We help each other. Being helped inspires us to be helpful.

My husband and I made aliyah 241 days ago, but then 231 days ago he had to return to the United States to finish out his contract. Before he departed we found a place to live near the other Be’er Sheva based Neve-niks, and then for the ensuing 85 days I was kind of on my own.

My dear husband, a highly accomplished physician, missed out on buying a car, hiring a painter and handyman to make our place more livable, ordering phone and Internet service. He missed out on buying appliances, ordering a post office box, learning how to shop, learning how buy petrol and how to navigate around Be’er Sheva. He wasn’t there to share the worst and the best customer service experiences.

The rooftop of our former Chicago home, seemingly pointing off to our new journey.

Although I missed him terribly every one of those 85 days, I was never alone. My son and his family live in Efrat, an hour and 15 minute drive from Be’er Sheva and they were a great comfort and help to me, but equally important was the tremendous support I had from my fellow Neve Chabadniks! With kindness, smiles, and good humor, Neveniks were there with helping hands and friendship. Someone was there to help navigate a telephone menu at the electric company, someone showed me how to pay my arnona and water bills online in Hebrew. Another person took me to the big grocery store and guided me in deciphering product labels and school me on the various hechsherim.

For the first couple of months in Israel, more days than not I got yelled at by total strangers who didn’t like the way I parked or for my refusal to acknowledge their place in line, or demand a tip over the paid delivery fee. In most situations I embraced the attitude that things are different here, not better, not worse, just different and I simply don’t understand — yet. This attitude got me through a lot, but sometimes I felt truly overwhelmed dealing with the myriad of details and transactions without my husband. The Neve Chabad chevra – women, men, and yes, even the children were there whenever I needed them; they came with encouragement, love, moral support, and eagerness. One of the lovely things about Neve Chabadniks is the natural way they balance offering to help and respecting my need to first try to figure things out on my own. They were there if and when I wanted them, but they never intruded.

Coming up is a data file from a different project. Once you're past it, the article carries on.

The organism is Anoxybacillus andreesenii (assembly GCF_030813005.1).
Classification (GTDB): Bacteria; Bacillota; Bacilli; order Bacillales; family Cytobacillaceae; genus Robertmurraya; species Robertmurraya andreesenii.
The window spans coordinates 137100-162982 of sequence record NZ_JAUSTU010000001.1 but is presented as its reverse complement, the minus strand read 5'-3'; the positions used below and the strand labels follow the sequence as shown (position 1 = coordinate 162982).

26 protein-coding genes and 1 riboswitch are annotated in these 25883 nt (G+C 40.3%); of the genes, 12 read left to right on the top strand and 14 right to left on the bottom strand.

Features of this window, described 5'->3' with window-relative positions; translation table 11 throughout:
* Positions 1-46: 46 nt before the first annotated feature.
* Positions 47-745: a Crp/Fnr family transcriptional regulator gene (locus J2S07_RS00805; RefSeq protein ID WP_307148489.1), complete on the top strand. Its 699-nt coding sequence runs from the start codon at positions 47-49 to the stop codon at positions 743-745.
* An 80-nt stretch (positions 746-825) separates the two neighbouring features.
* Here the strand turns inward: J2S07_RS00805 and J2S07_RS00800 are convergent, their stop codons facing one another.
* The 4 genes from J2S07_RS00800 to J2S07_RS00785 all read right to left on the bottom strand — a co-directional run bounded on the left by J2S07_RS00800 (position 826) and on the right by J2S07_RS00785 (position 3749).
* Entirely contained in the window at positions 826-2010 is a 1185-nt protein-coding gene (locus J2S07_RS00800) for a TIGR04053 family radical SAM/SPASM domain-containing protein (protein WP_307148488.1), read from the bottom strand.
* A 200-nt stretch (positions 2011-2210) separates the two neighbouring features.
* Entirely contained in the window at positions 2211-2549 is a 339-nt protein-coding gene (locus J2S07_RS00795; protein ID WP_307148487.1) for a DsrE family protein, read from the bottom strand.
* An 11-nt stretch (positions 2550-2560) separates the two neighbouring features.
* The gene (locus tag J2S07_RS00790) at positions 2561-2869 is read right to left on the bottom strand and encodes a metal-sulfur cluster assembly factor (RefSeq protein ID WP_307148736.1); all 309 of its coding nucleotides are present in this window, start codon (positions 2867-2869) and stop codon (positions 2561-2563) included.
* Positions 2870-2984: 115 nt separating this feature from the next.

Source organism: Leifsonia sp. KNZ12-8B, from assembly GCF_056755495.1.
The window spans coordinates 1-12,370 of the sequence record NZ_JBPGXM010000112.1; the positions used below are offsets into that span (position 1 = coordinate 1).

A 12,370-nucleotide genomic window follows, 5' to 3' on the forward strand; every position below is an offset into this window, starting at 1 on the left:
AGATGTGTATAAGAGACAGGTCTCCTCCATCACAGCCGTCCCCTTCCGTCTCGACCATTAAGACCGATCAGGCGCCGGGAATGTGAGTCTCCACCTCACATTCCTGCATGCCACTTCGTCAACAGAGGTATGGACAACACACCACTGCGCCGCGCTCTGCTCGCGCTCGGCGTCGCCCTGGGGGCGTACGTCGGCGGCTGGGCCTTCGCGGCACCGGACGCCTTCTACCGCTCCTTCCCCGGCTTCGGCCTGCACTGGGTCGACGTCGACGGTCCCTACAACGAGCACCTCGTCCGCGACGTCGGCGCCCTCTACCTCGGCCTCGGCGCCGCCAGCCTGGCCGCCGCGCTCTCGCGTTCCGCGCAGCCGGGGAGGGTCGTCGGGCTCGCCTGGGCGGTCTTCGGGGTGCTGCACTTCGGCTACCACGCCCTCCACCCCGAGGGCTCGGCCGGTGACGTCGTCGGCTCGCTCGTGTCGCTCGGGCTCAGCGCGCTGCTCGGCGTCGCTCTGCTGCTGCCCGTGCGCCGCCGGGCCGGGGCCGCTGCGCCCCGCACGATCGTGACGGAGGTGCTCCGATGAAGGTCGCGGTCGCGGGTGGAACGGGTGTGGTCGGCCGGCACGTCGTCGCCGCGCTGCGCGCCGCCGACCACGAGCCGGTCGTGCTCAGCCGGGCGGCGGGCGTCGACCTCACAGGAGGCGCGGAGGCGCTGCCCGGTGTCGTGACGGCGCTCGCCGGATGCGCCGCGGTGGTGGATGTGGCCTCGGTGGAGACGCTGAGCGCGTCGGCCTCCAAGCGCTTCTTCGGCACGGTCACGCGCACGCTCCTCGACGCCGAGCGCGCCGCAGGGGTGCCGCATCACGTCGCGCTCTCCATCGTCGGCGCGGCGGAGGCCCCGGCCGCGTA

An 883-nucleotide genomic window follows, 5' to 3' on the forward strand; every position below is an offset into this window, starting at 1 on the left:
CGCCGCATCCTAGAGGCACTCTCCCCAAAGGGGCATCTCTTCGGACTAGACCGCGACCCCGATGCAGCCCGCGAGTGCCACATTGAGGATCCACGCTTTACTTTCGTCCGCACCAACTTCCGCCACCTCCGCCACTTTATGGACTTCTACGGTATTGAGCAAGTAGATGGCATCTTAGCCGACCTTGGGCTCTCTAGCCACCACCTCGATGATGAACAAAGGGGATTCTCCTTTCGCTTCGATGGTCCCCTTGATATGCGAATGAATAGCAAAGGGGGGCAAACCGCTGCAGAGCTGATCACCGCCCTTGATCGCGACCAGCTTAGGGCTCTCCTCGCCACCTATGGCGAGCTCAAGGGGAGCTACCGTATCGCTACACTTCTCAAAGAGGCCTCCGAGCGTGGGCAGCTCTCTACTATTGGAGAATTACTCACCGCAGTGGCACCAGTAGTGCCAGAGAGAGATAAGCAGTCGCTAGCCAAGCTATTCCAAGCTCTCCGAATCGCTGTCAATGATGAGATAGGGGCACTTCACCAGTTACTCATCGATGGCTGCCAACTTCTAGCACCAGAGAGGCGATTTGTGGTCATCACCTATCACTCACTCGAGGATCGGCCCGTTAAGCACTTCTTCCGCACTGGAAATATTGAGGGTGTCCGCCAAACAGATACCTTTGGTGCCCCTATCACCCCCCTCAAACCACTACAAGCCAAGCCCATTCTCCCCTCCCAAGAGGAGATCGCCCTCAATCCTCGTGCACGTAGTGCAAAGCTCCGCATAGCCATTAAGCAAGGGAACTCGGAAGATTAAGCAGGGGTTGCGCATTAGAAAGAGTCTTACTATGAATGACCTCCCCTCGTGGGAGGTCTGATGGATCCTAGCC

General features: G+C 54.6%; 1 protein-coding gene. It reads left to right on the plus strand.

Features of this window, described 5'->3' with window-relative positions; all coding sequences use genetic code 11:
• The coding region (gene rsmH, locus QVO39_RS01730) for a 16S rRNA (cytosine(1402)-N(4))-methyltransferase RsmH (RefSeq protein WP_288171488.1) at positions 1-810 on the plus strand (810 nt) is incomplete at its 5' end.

In the summer we traditionally learn Pirkei Avot (sayings of the Fathers). In the Mishnah (Avot, 1), Yehoshua Ben Perachia says, “Make for yourself a rav [great teacher], buy yourself a friend, and judge every person favorably.” We purchase friendship with friendship, acquire lovingkindness by doing for one another, sharing, and raising each other up.

Prior to making aliyah, I did an enormous amount of research. Unquestionably every minute of that research was a minute very well spent. The most valuable realization I garnered from my research was that to be a successful oleh you must first find a community into which you naturally belong, one with values you share, a community that will embrace you. In 241 days (and counting) I’ve had really good days and very challenging days, and you will too. Yet, I’ve never felt a moment’s regret in making aliyah because I came to a community where I belonged to even before I made the move here. Our Neve Chabad community is our family here in Israel. We’re on this journey together, so we help each other; in Neve Chabad you’re among friends — you won’t sojourn alone.

At Yisroel Shaffier’s Bar Mitzvah, with some of the Neve Chabad women.